Sep 16, 2011

PROFILE | Sandy Skoglund

Sandy Skoglund, Radioactive Cats, 1980 
Green cats, purple babies, and a room full of bacon. This is the type of peculiar imagery you can expect from the installations of Sandy Skoglund.

Skoglund, an American installation artist, and professor at Rutgers University, is most known for her installation, Radioactive Cats. Radioactive Cats, depicts a bizarre scene where numerous hand crafted clay cats strangely paw through an elderly couple’s colorless kitchen. It’s a mystery to the viewer whether these bright green cats belong to the couple, as they both seem quite calm while the cats crawl upon their furniture, or whether the cats have entered the kitchen with the intention of a feline invasion.


In an interview with Luca Panaro, Skoglund was questioned over her use of monochrome animal sculptures in her installations. Skoglund explained:
Since the eighties, I have been fascinated with interiors and invading these interiors with problems and interruptions usually by animals. The animal presence to me is the link between ourselves and the natural world. We look at a dog and the dog looks back at us. During that moment we know that we are not the only consciousness at work in the universe.
 In addition to Radioactive Cats, installations such as Revenge of the Goldfish, and Fox Games depict strangely colored animals “invading interiors” as well. But animals aren’t the only thing invading Skoglund’s installations. Her installations also include a variety of repetitive elements such as plates, spoons, hangers, socks, and strangely, babies.

Sandy Skoglund, Maybe Babies, 1983

The installations Babies at Paradise Pond and Maybe Babies are simultaneously disturbing, frightening, and comical.  The 1983 installation Maybe Babies shows a hoard of lavender colored, pudgy babies, found floating, crawling, and walking outside of an onlooker’s home. The space that surrounds the babies is black so it creates a strong contrast of color, much like Radioactive Cats. This color contrast, the unnatural positions, and the setting in which the babies are found exemplify Skoglund’s play on the idea of fictional situations in real life settings.

Skoglund’s website provides a chronological list of images taken from her installations that also point to a period in the late seventies where her main focus was creating art centered around common food items. Among these food items are vegetables such as carrots and peas, fruit, cookies, cheetos, french fries, and burgers. A particularly shocking installation entitled Body Limits depicts a room filled entirely with bacon. The room’s walls and floors are coated with bacon and it’s even built with its very own set of full scale bacon people. Skoglund did something very similar with aluminum foil at St. Cloud State University.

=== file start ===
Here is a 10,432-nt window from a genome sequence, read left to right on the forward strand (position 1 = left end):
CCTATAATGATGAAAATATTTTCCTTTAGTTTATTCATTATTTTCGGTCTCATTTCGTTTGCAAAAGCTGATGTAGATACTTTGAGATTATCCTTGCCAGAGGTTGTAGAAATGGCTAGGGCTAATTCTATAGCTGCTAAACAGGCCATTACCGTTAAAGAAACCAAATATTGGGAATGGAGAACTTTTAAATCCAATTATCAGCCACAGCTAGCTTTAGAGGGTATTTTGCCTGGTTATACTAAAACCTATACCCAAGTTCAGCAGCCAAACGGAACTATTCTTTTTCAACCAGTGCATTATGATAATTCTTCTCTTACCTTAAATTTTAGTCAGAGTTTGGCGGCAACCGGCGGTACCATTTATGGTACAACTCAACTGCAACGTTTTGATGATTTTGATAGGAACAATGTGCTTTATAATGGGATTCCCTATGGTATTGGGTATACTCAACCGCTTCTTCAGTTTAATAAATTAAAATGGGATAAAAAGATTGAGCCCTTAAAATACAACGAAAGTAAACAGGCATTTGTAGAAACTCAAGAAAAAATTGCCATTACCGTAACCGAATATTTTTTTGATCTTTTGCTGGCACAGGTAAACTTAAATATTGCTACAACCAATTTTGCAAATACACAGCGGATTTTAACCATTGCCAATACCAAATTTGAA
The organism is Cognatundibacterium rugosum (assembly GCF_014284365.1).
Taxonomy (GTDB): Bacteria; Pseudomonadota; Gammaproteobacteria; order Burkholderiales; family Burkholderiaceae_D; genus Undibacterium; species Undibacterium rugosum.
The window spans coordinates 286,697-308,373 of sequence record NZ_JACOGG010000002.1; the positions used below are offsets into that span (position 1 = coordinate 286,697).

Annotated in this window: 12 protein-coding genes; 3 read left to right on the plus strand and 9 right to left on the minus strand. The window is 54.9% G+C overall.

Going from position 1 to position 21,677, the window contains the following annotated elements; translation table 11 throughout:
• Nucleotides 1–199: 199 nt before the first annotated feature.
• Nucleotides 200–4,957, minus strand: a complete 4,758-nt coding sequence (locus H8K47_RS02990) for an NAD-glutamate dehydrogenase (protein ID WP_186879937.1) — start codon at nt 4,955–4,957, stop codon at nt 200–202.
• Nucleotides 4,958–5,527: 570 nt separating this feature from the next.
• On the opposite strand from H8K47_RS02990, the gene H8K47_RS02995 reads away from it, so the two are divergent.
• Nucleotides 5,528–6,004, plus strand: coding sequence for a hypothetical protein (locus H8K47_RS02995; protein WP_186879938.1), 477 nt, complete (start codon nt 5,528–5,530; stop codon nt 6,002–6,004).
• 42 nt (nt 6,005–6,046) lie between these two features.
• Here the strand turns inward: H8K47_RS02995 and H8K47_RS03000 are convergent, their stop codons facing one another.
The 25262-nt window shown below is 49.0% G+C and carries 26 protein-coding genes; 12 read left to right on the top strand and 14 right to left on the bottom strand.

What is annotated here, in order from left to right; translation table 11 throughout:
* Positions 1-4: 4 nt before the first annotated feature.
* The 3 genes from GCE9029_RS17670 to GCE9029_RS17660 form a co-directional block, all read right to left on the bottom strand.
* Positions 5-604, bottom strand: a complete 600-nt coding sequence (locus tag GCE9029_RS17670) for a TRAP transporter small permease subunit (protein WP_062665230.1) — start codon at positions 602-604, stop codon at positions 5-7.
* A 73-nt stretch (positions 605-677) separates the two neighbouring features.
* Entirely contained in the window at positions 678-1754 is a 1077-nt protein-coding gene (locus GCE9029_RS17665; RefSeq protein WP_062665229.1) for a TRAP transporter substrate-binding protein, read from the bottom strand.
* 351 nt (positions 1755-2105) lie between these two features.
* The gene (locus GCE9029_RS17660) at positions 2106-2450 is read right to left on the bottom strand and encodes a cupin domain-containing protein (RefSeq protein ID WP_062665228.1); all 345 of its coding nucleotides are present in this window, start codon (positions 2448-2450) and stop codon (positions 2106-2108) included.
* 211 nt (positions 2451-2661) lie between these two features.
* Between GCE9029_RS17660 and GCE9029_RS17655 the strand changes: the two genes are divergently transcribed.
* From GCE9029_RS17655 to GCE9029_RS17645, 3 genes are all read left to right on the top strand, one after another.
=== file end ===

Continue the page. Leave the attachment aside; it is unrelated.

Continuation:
In regards to her incorporation of food Skoglund said in the same interview, “I used the subject of food to create a common language. After all everyone eats.” She went on to say, “…human intervention with the appearance of food is a broad cultural phenomenon. The manipulation of food in terms of shape, color, and taste and so on has achieved highly unnatural results.”

Skoglund’s view on human intervention in the food industry draws strong parallels with her own works as they portray a variety of repetitive objects that have also been intervened with. Whether it be through the multiplication of their numbers, altering their natural color, or changing their placement in the natural world, Skoglund manipulates the elements of her installations to create highly fantastical and fictitious scenes.


-Andrea Kraus-Lozano

2 comments:

Contributor said...

I wish you had gone into a little more detail over why exactly she chooses the animals or objects of great numbers in these certain situations. I love it otherwise though!

- Erin Davis

Contributor said...

I enjoyed this blog entry immensely. It made me want to actually go and look at Skoglund's other work, which I did! I found it extremely interesting. I love the color contrasts that she uses!


-Lucretia Long

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